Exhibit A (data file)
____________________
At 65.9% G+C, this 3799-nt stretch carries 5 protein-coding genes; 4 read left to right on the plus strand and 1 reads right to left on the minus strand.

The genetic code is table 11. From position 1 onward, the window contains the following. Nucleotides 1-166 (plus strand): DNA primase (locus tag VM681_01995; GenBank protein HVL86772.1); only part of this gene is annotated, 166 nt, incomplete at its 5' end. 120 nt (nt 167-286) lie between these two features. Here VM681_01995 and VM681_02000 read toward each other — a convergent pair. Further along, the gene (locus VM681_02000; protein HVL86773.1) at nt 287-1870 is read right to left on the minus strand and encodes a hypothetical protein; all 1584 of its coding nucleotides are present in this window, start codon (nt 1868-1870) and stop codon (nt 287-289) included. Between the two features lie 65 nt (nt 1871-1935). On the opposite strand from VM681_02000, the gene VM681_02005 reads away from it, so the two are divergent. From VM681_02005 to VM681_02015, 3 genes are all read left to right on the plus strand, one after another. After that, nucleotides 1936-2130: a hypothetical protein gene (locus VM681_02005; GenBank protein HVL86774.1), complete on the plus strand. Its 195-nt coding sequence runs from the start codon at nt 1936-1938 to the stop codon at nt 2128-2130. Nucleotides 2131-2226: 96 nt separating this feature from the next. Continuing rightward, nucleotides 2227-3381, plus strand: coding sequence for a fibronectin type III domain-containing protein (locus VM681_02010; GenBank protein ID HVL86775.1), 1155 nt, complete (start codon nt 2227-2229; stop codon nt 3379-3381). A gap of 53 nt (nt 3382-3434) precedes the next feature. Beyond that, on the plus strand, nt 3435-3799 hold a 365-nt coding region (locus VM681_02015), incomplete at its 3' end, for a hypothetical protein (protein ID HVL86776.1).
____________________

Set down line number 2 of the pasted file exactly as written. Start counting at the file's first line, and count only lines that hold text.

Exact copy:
The genetic code is table 11. From position 1 onward, the window contains the following. Nucleotides 1-166 (plus strand): DNA primase (locus tag VM681_01995; GenBank protein HVL86772.1); only part of this gene is annotated, 166 nt, incomplete at its 5' end. 120 nt (nt 167-286) lie between these two features. Here VM681_01995 and VM681_02000 read toward each other — a convergent pair. Further along, the gene (locus VM681_02000; protein HVL86773.1) at nt 287-1870 is read right to left on the minus strand and encodes a hypothetical protein; all 1584 of its coding nucleotides are present in this window, start codon (nt 1868-1870) and stop codon (nt 287-289) included. Between the two features lie 65 nt (nt 1871-1935). On the opposite strand from VM681_02000, the gene VM681_02005 reads away from it, so the two are divergent. From VM681_02005 to VM681_02015, 3 genes are all read left to right on the plus strand, one after another. After that, nucleotides 1936-2130: a hypothetical protein gene (locus VM681_02005; GenBank protein HVL86774.1), complete on the plus strand. Its 195-nt coding sequence runs from the start codon at nt 1936-1938 to the stop codon at nt 2128-2130. Nucleotides 2131-2226: 96 nt separating this feature from the next. Continuing rightward, nucleotides 2227-3381, plus strand: coding sequence for a fibronectin type III domain-containing protein (locus VM681_02010; GenBank protein ID HVL86775.1), 1155 nt, complete (start codon nt 2227-2229; stop codon nt 3379-3381). A gap of 53 nt (nt 3382-3434) precedes the next feature. Beyond that, on the plus strand, nt 3435-3799 hold a 365-nt coding region (locus VM681_02015), incomplete at its 3' end, for a hypothetical protein (protein ID HVL86776.1).